This man is not alone. Our world is full of people fighting silent battles. The small, trivial battles can be tough, like remembering to take the trashcan to the road on Tuesday mornings or those tricky password requirements that want a number, a symbol AND a capital letter. And the big battles—like the addiction, the depression, and the other powerful, voiceless enemies—those can be heartbreaking. These struggles are often invisible and tragic. But each morning, the fighters wake up and decide that they will make it, again, through the day. Awards aren’t given to people like the man in my story. Their successes are not marked by accolades or honors. But their perseverance, their resiliency, their strength in the face of overwhelming obstacles deserve—just like the man in my story—to be recognized.

  As Mary Anne Radmacher once said, ‘Courage doesn’t always roar.’ I think that perhaps silent courage is the most courageous of all. To continue fighting when the world hasn’t a clue, to maintain strength when you have no army behind you and no paradise ahead—that is bravery. And that is the courage with which the man in the story and all others like him fight.

Today I want to give my utmost respect to those fighting internal battles. To the man in the story, to others like him, to any one of you that may be struggling with difficult, silent enemies. I want to say: I admire your strength; I appreciate the endurance that it takes to face your voiceless demons; and I value the silent courage that you exude every single day. And I want to remind each of you to search for compassion when you see the homeless man on the corner of 24th, when you encounter a rude clerk at the coffee shop, and each time you meet someone new. They may be struggling, fighting a silent battle, and, just like you, they are doing the best that they know how to do.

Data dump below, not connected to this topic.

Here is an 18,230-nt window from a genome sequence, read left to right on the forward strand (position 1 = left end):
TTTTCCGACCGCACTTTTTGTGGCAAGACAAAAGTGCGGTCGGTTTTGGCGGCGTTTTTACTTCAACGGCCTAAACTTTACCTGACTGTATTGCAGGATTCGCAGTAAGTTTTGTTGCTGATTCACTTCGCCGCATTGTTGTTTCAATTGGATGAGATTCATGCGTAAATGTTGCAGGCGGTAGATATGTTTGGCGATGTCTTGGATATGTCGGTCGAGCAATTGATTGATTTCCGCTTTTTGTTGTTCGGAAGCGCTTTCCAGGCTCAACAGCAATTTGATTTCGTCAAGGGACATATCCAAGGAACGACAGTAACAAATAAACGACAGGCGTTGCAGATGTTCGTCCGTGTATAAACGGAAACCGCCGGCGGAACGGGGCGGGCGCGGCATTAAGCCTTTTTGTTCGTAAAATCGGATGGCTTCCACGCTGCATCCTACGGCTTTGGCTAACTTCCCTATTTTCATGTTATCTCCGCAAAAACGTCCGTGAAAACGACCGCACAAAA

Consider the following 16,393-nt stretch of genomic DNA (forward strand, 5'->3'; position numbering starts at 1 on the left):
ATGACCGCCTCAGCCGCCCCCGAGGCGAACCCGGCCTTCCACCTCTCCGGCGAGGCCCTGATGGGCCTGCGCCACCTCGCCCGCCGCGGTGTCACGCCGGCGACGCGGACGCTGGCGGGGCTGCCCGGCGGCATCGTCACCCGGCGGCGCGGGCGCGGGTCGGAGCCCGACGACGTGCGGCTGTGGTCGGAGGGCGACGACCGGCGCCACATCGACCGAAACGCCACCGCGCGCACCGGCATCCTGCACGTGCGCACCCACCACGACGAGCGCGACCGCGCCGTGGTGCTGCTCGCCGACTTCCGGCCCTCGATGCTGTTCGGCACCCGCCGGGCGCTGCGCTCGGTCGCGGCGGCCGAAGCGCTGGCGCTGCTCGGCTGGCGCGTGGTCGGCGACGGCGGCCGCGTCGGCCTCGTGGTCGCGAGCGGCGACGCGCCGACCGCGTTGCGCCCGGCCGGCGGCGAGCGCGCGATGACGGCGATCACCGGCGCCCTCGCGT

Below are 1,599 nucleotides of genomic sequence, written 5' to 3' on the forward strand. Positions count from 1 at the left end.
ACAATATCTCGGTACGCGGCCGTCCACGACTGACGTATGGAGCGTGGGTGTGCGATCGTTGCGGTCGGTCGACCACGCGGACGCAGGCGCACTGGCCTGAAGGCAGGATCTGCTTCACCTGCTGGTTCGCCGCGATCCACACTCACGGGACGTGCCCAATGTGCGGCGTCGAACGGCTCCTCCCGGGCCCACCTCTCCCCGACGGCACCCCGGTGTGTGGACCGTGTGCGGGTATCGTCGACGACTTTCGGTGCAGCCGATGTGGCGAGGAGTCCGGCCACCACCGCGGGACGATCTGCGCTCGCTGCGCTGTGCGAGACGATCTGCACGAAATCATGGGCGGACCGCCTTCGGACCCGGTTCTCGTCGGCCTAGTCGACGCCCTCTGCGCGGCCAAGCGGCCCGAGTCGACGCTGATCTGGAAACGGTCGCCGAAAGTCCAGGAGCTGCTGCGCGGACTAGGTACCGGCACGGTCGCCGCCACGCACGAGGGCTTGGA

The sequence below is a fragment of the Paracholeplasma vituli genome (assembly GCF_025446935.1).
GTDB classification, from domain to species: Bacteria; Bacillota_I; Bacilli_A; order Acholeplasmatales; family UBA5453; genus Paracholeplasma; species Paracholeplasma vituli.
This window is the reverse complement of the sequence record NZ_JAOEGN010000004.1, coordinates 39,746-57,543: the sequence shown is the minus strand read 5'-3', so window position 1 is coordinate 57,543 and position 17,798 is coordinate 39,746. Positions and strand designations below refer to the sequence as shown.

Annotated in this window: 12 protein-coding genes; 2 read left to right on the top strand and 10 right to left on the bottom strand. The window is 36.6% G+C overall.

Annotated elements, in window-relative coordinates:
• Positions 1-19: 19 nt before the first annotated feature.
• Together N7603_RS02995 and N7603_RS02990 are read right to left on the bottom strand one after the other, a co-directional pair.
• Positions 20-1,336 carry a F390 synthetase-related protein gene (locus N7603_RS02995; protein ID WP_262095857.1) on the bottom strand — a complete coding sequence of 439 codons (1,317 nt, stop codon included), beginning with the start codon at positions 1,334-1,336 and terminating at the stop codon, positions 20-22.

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About onechallengeaday

I am searching for nothing and absorbing everything. My eyes are open--I am wondering, I am wandering. I was made to run, to think, and to write. And that is what I plan to do.
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4 Responses to Challenge #159

  1. A Well Wisher says:

    Hmm…that was very well written.

    You’re right..we’re all fighting internal battles…I had been in a state of depression for about two months now..a personal heartbreaking situation…

    I had done something which I shouldn’t have done, and then felt guilty about it. I made the confession to the person involved (because the guilt was overwhelming) and she forgave me right then. But since that, she never really talked to me.

    Okay, I think I’ll tell you the full story. And, it’ll probably seem silly to you…

    There’s this woman that I happen to really love. Yea..it’s been quite a few years since I’ve had the ‘feeling of love’ towards this person (no..this was NOT a romantic or a sexual relationship…just…you love a person for what they are…right? A loving ‘friend’). But I never really wanted her to know that I love her…